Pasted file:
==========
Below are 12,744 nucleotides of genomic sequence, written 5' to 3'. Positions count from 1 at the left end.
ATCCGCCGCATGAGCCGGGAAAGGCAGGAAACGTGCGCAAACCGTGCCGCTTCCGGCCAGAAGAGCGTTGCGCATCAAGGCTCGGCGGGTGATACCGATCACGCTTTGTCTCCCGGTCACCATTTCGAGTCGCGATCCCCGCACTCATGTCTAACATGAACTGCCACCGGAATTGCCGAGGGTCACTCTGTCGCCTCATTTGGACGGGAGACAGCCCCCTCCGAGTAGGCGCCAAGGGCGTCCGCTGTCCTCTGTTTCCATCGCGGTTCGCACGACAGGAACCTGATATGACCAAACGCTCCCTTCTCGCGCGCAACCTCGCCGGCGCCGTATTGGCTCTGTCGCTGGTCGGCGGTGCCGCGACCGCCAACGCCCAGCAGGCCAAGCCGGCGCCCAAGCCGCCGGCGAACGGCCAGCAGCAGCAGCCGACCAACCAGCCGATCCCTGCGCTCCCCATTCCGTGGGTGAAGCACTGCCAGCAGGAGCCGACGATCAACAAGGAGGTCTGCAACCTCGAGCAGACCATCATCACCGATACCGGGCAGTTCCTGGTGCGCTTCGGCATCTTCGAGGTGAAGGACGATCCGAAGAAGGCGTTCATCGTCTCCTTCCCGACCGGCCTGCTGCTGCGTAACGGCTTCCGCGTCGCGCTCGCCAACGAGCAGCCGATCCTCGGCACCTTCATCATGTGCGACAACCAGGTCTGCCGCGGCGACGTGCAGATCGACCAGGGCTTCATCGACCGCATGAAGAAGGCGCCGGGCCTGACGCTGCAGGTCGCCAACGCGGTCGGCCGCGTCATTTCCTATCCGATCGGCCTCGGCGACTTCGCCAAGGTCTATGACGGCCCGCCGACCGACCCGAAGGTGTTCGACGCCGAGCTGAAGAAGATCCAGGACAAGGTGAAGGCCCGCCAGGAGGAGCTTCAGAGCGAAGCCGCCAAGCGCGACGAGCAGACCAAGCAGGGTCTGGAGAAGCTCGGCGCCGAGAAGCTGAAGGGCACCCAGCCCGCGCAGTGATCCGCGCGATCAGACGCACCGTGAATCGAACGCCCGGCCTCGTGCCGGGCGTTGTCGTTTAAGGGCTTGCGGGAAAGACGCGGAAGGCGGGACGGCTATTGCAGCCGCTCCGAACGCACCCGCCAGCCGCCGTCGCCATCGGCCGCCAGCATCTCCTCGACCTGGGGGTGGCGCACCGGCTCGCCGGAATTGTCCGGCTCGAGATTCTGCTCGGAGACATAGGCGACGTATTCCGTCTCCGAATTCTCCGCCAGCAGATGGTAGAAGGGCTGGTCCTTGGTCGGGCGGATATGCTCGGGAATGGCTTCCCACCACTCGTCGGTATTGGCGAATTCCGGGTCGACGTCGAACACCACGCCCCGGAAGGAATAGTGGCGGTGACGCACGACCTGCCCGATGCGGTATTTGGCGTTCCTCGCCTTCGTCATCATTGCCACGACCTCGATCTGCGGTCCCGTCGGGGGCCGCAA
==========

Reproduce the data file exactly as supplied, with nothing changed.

Below are 12,744 nucleotides of genomic sequence, written 5' to 3'. Positions count from 1 at the left end.
ATCCGCCGCATGAGCCGGGAAAGGCAGGAAACGTGCGCAAACCGTGCCGCTTCCGGCCAGAAGAGCGTTGCGCATCAAGGCTCGGCGGGTGATACCGATCACGCTTTGTCTCCCGGTCACCATTTCGAGTCGCGATCCCCGCACTCATGTCTAACATGAACTGCCACCGGAATTGCCGAGGGTCACTCTGTCGCCTCATTTGGACGGGAGACAGCCCCCTCCGAGTAGGCGCCAAGGGCGTCCGCTGTCCTCTGTTTCCATCGCGGTTCGCACGACAGGAACCTGATATGACCAAACGCTCCCTTCTCGCGCGCAACCTCGCCGGCGCCGTATTGGCTCTGTCGCTGGTCGGCGGTGCCGCGACCGCCAACGCCCAGCAGGCCAAGCCGGCGCCCAAGCCGCCGGCGAACGGCCAGCAGCAGCAGCCGACCAACCAGCCGATCCCTGCGCTCCCCATTCCGTGGGTGAAGCACTGCCAGCAGGAGCCGACGATCAACAAGGAGGTCTGCAACCTCGAGCAGACCATCATCACCGATACCGGGCAGTTCCTGGTGCGCTTCGGCATCTTCGAGGTGAAGGACGATCCGAAGAAGGCGTTCATCGTCTCCTTCCCGACCGGCCTGCTGCTGCGTAACGGCTTCCGCGTCGCGCTCGCCAACGAGCAGCCGATCCTCGGCACCTTCATCATGTGCGACAACCAGGTCTGCCGCGGCGACGTGCAGATCGACCAGGGCTTCATCGACCGCATGAAGAAGGCGCCGGGCCTGACGCTGCAGGTCGCCAACGCGGTCGGCCGCGTCATTTCCTATCCGATCGGCCTCGGCGACTTCGCCAAGGTCTATGACGGCCCGCCGACCGACCCGAAGGTGTTCGACGCCGAGCTGAAGAAGATCCAGGACAAGGTGAAGGCCCGCCAGGAGGAGCTTCAGAGCGAAGCCGCCAAGCGCGACGAGCAGACCAAGCAGGGTCTGGAGAAGCTCGGCGCCGAGAAGCTGAAGGGCACCCAGCCCGCGCAGTGATCCGCGCGATCAGACGCACCGTGAATCGAACGCCCGGCCTCGTGCCGGGCGTTGTCGTTTAAGGGCTTGCGGGAAAGACGCGGAAGGCGGGACGGCTATTGCAGCCGCTCCGAACGCACCCGCCAGCCGCCGTCGCCATCGGCCGCCAGCATCTCCTCGACCTGGGGGTGGCGCACCGGCTCGCCGGAATTGTCCGGCTCGAGATTCTGCTCGGAGACATAGGCGACGTATTCCGTCTCCGAATTCTCCGCCAGCAGATGGTAGAAGGGCTGGTCCTTGGTCGGGCGGATATGCTCGGGAATGGCTTCCCACCACTCGTCGGTATTGGCGAATTCCGGGTCGACGTCGAACACCACGCCCCGGAAGGAATAGTGGCGGTGACGCACGACCTGCCCGATGCGGTATTTGGCGTTCCTCGCCTTCGTCATCATTGCCACGACCTCGATCTGCGGTCCCGTCGGGGGCCGCAA